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DGS Annual Report

DGS Annual Report of Programs and Activities.

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Site content related to keyword: "Bringhurst Gabbro"

William "Sandy" Schenck's photomicrograph was chosen for "The Art in Science" exhibit at UD Harker Lab

"Bringhurst Gabbro, Bringhurst Woods, Wilmington, Delaware" ~ W.S.Schenck

The Art in Science exhibit will be held from April 4 to April 16 in the University of Delaware Harker Lab. With a two week display of art culminating in a symposium on the 16th, Art in Science is geared toward highlighting cutting edge research at UD across all disciplines in order to educate and engage the local community and to spark interest in STEM activities in underrepresented student populations.

Outcrop Bd44-b: Bringhurst Gabbro boulders in Shellpot Creek

Rock Outcrop Bd44-b: Bringhurst Gabbro boulders in Shellpot Creek

Found in the creek bed and flood plain, the large boulders in Shellpot Creek are excellent examples of Bringhurst Gabbro. The gabbro is very coarse-grained with crystals up to 2" long; however, variations in the grain size exist over a scale of a few inches. While observing this rock closely, one can occasionally find grains of orthopyroxene (possibly bronzite) up to 4" long. Some of the boulders have grains of olivine surrounded by double coronas of orthopyroxene, spinel, and hornblende.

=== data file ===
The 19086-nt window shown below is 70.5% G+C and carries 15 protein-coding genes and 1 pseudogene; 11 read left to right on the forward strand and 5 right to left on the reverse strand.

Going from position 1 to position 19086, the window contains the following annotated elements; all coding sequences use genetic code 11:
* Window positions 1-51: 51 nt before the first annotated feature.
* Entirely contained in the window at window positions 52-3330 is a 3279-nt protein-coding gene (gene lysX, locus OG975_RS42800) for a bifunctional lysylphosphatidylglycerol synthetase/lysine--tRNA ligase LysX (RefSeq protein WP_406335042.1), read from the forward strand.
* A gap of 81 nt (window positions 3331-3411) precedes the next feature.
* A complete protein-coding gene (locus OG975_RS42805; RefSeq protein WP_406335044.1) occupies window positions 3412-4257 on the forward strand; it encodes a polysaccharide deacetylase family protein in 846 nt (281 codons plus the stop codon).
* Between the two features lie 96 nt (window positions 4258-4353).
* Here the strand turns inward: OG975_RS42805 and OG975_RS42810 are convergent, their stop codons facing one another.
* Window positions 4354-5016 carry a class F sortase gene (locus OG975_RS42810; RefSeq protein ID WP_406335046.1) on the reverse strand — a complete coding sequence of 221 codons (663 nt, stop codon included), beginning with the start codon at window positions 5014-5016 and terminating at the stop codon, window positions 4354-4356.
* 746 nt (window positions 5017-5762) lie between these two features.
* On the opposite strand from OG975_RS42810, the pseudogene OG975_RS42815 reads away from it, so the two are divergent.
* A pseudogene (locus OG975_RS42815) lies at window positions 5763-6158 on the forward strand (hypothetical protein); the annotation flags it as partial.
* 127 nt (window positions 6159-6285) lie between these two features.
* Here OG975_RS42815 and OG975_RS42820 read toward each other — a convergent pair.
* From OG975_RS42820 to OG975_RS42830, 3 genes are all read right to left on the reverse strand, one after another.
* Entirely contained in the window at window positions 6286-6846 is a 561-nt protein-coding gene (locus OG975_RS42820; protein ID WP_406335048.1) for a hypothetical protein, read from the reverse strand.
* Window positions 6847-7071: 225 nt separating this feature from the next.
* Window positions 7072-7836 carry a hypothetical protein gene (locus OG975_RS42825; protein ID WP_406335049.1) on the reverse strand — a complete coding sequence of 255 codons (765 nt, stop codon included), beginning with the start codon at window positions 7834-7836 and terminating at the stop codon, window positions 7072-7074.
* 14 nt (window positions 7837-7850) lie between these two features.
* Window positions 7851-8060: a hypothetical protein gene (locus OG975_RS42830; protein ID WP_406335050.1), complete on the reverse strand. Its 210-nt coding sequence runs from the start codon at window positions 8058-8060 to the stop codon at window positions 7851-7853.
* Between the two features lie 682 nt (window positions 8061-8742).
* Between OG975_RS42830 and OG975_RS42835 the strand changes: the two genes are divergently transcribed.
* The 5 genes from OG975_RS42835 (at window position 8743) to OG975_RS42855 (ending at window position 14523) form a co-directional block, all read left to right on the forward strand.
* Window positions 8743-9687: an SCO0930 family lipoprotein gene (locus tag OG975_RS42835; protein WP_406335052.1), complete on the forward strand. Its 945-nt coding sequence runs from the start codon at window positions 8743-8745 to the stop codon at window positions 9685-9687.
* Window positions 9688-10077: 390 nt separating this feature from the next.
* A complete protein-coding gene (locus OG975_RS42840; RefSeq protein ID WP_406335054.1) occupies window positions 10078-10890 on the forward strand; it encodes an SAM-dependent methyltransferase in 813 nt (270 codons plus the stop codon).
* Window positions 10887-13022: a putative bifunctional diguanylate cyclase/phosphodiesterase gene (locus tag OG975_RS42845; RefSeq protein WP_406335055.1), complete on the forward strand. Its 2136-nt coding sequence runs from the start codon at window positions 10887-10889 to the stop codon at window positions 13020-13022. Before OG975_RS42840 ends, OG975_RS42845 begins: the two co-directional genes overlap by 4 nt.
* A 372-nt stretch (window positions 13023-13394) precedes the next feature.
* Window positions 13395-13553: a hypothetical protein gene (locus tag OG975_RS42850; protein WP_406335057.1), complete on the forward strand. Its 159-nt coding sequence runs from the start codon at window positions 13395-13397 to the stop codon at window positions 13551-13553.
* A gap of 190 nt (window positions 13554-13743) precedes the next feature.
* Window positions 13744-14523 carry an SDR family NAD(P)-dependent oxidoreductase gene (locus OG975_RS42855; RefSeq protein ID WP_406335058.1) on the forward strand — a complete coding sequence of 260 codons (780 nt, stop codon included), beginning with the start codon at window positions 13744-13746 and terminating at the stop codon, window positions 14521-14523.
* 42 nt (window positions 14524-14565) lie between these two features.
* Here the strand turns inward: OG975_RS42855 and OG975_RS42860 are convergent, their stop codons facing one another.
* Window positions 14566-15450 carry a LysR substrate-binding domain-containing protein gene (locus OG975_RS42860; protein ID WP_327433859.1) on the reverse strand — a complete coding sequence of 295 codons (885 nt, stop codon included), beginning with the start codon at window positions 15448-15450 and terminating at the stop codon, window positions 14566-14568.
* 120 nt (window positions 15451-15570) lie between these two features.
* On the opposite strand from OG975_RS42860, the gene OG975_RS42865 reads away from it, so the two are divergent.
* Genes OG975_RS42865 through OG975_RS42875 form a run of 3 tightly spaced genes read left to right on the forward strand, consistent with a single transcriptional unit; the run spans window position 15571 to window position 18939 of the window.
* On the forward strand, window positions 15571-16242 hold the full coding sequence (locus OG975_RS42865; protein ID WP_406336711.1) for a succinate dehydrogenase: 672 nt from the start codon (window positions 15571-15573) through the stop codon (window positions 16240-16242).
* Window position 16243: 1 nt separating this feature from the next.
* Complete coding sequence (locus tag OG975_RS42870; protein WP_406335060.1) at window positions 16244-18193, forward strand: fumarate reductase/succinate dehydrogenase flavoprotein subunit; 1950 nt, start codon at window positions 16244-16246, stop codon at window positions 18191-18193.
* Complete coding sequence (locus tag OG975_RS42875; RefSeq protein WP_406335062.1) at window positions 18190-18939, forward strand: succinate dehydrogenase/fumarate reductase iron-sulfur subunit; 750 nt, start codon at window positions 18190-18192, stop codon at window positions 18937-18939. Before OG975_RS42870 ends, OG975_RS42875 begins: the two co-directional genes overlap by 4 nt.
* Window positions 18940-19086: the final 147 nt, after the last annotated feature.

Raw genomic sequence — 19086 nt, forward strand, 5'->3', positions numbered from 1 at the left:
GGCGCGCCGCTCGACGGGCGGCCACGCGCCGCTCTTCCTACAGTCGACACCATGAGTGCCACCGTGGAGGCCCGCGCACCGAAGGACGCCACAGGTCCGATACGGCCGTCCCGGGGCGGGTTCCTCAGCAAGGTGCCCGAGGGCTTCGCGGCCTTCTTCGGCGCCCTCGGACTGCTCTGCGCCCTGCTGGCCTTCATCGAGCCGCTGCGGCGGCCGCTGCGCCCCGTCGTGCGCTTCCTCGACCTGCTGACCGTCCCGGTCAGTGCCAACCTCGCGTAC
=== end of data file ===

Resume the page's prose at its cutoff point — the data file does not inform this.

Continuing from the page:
Bringhurst Gabbro

Sbg

Coarse- to very coarse-grained gabbronoite with subophitic textures. Primary minerals are plagioclase, olivine, clinopyroxene and orthopyroxene. Olivine, where present, is surrounded by an inner corona of orthopyroxene and an outer corona of pargasitic hornblende, both with spinel symplectites. The gabbronorites locally contain abundant xenoliths of mafic Brandywine Blue Gneiss.

GM13 Geologic Map of New Castle County, Delaware

GM13 Geologic Map of New Castle County, Delaware

This map shows the surficial geology of New Castle County, Delaware at a scale of 1:100,000. Maps at this scale are useful for viewing the general geologic framework on a county-wide basis, determining the geology of watersheds, and recognizing the relationship of geology to regional or county-wide environmental or land-use issues. This map, when combined with the subsurface geologic information, provides a basis for locating water supplies, mapping ground-water recharge areas, and protecting ground and surface water. Geologic maps are also used to identify geologic hazards, such as sinkholes and flood-prone areas, to identify sand and gravel resources, and for supporting state, county, and local land-use and planning decisions.

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